Well, what about the use of images in the early Church? Did they or didn’t they? Well, according to our tradition, St. Luke the Evangelist was the first to paint an icon. He’s really considered the father of iconography. He painted, again, according to our tradition, I don’t believe any of these still exist, but he painted three icons of the Theotokos, and he painted an icon of the Apostle Peter and another icon of the Apostle Paul. But his first icon was called Directress, and it was an icon of the Theotokos and it is mentioned in the Paraklesis service that we say during the Dormition fast. You know the small Paraklesis service? There’s one of the hymns that we sing that says “speechless be the lips of the impious ones, those who do not reverence your great icon, the sacred one, which is called directress, and was depicted for us by one of the apostles, Luke the Evangelist.” So it’s a part of our tradition, and it reflects a very ancient tradition.
The first Christian images that we know of, that we have historical evidence for were painted in the second and third centuries, so still, very early. And the use of these images gradually increased more and more until we get to the seventh and eight centuries. This council, this seventh ecumenical council, met in 787 AD. Interesting to note: it met in Nicaea. So the first council was at Nicaea, the last council was in Nicaea, so the councils began and ended in the same city.
Here’s what happened though. Leo the III, who was the emperor of the Roman Empire from 717 to 741, suppressed the use of images by imperial decree. So he said, no more images, and many people think this was under the influence of Islamic thought, but he suppressed them. His son Constantine who reigned from 741 to 775 called a synod of bishops together to make this suppression official because it had been done by imperial decree, but the Church had really not ruled on it. So he summons together a council, Constantine the V, and they make the suppression official. Well then Constantine’s son, Leo the IV, who reigned only five years from 775 to 780, shared his father’s iconoclastic sentiments but began to entertain the possibility of once again legalizing the use of icons. Unfortunately, he died after five years in office.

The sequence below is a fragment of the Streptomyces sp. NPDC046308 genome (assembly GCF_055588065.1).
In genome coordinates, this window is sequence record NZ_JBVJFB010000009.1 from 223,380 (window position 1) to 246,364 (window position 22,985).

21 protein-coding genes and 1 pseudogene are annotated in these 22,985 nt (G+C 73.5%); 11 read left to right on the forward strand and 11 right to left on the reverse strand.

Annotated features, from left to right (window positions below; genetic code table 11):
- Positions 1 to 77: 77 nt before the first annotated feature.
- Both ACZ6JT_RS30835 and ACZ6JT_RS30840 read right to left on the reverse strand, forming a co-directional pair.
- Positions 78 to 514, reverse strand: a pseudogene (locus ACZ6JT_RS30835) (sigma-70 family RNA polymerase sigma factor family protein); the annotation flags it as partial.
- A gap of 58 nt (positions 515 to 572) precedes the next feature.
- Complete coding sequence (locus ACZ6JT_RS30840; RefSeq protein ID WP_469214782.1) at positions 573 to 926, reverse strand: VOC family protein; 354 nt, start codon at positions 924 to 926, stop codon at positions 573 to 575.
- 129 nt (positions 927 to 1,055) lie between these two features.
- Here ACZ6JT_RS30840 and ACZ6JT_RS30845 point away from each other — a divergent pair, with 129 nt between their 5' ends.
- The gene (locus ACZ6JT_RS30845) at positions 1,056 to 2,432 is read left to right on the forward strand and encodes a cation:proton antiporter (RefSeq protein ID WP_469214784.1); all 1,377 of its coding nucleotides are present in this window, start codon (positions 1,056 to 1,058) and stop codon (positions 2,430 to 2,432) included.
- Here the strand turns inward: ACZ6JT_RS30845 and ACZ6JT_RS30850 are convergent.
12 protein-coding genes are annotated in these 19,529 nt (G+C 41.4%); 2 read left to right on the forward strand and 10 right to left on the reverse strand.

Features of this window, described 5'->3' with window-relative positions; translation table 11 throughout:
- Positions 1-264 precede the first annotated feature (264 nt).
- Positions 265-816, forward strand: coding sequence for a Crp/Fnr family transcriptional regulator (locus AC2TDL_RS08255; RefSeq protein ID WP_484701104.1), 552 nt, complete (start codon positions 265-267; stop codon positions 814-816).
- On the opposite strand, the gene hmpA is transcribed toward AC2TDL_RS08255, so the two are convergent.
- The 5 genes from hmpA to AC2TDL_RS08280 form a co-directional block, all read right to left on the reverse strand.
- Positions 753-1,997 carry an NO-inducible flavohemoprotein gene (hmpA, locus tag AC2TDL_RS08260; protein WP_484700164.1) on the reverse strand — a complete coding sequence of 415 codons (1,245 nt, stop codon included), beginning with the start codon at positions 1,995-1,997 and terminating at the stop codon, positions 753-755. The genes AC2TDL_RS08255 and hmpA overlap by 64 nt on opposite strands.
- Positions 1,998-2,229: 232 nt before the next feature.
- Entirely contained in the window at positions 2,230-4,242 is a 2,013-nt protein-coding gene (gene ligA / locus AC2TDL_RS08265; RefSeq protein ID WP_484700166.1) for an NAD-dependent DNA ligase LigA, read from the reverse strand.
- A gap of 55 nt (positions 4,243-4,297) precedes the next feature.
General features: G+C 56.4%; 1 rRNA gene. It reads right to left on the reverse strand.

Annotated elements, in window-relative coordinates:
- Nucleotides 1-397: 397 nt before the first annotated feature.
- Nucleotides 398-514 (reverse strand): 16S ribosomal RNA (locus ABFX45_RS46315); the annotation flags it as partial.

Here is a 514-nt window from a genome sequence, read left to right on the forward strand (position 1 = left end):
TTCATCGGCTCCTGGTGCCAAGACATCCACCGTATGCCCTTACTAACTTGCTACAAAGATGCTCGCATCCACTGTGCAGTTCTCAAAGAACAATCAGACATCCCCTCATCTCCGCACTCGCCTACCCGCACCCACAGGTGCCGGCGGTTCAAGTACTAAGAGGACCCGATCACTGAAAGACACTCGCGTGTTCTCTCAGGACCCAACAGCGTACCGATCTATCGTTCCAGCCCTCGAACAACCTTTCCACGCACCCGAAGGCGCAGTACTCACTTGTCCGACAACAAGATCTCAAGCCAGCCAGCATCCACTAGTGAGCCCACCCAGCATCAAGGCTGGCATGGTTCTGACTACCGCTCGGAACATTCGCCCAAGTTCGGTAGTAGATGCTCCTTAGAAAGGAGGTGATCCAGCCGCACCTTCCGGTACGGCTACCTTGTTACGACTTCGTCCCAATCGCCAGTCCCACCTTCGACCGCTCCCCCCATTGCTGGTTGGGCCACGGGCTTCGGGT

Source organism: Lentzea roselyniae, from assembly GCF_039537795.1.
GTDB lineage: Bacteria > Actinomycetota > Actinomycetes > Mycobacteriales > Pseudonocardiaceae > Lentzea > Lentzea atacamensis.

His son was too young to assume the role of emperor, so his wife, Irene, became the regent for her son. She essentially ruled in the name of her son. And it was Irene who began the restoration of icons. But because the previous council, claiming to be ecumenical had abolished icons, the new council had to be called to restore them. This first council, the one that had been called by Constantine, claimed to be ecumenical, claimed to have universal authority, although it was never accepted in the West. She ends up calling this second council or encourages the calling of this council to restore the use of images in the Church.